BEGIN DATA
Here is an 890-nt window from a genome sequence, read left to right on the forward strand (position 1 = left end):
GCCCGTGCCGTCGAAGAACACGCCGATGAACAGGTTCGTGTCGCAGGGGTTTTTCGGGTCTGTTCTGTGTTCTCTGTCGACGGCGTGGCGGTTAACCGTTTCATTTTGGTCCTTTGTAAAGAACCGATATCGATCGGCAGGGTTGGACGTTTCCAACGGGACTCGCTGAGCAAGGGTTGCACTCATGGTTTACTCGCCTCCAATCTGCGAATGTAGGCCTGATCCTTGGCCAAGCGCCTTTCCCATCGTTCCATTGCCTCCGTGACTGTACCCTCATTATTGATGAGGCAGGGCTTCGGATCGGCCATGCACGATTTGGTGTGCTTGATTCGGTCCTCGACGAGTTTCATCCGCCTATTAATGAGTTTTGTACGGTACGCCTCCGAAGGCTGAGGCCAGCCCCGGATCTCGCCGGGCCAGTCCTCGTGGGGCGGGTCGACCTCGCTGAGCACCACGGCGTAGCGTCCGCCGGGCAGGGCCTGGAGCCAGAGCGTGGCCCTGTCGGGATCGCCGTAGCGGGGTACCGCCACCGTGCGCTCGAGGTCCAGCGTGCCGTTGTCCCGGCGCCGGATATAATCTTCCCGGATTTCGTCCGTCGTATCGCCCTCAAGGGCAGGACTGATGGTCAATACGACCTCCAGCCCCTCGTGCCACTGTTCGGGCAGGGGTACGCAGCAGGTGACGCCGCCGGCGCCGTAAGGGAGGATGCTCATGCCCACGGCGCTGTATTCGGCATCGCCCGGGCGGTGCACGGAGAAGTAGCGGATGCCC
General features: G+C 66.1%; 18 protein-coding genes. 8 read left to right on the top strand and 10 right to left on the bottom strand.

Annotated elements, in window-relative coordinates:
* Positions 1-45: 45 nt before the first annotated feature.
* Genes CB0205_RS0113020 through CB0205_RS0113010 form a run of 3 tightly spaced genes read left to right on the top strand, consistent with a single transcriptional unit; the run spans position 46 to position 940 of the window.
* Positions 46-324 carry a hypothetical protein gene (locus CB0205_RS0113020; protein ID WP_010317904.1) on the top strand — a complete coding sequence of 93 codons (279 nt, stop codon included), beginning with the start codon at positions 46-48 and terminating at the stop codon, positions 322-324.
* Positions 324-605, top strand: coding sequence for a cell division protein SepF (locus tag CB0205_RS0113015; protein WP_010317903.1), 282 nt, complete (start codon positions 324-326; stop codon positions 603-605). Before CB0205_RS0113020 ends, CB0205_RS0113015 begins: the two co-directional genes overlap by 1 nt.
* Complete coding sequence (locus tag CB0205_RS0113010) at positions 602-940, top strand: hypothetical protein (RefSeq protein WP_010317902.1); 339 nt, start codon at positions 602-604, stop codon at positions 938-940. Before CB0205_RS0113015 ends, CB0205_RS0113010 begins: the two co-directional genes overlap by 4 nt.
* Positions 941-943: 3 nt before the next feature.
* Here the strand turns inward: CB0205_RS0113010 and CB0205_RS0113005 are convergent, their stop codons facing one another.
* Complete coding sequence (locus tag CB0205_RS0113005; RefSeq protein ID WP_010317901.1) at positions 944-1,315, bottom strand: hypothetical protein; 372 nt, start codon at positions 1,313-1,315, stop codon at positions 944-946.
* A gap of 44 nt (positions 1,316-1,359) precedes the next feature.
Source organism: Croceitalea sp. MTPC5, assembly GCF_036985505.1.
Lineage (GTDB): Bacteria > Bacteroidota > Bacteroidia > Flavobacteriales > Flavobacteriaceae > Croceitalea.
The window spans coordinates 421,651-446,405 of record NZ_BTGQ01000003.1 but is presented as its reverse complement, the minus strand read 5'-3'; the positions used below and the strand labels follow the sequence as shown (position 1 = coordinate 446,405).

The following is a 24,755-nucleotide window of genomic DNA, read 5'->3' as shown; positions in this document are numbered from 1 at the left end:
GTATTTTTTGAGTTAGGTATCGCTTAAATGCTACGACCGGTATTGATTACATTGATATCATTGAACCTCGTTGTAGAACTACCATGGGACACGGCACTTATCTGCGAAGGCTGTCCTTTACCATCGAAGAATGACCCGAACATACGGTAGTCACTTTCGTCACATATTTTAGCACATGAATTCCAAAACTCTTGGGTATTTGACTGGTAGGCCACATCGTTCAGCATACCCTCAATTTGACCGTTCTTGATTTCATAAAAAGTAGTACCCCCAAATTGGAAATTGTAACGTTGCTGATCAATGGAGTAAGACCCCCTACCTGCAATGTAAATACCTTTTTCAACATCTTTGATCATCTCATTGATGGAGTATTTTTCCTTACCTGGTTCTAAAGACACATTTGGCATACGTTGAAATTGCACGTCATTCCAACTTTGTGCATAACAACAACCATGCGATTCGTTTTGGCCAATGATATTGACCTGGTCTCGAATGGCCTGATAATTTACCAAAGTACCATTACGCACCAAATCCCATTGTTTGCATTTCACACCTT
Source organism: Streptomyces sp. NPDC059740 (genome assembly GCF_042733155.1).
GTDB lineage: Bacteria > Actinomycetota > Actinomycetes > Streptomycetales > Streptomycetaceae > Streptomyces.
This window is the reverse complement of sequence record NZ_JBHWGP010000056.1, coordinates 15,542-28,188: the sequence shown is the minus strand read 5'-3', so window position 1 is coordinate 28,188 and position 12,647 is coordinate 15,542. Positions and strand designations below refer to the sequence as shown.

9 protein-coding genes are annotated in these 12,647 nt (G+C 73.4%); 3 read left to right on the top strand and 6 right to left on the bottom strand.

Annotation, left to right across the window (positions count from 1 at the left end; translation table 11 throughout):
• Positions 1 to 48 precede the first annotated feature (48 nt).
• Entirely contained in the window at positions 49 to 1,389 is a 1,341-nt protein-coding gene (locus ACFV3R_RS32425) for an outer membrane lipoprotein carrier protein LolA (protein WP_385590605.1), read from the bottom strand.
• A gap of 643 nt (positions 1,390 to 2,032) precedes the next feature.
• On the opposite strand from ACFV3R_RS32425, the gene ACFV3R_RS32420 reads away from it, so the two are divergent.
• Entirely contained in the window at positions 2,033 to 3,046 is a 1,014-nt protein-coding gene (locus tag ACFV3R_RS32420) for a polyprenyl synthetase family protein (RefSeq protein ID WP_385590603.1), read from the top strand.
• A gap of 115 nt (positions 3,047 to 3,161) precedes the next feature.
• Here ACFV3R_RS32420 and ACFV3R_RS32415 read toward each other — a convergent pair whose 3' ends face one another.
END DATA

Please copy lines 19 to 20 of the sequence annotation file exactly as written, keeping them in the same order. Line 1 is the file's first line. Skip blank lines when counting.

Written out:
Source organism: Streptomyces sp. NPDC059740 (genome assembly GCF_042733155.1).
GTDB lineage: Bacteria > Actinomycetota > Actinomycetes > Streptomycetales > Streptomycetaceae > Streptomyces.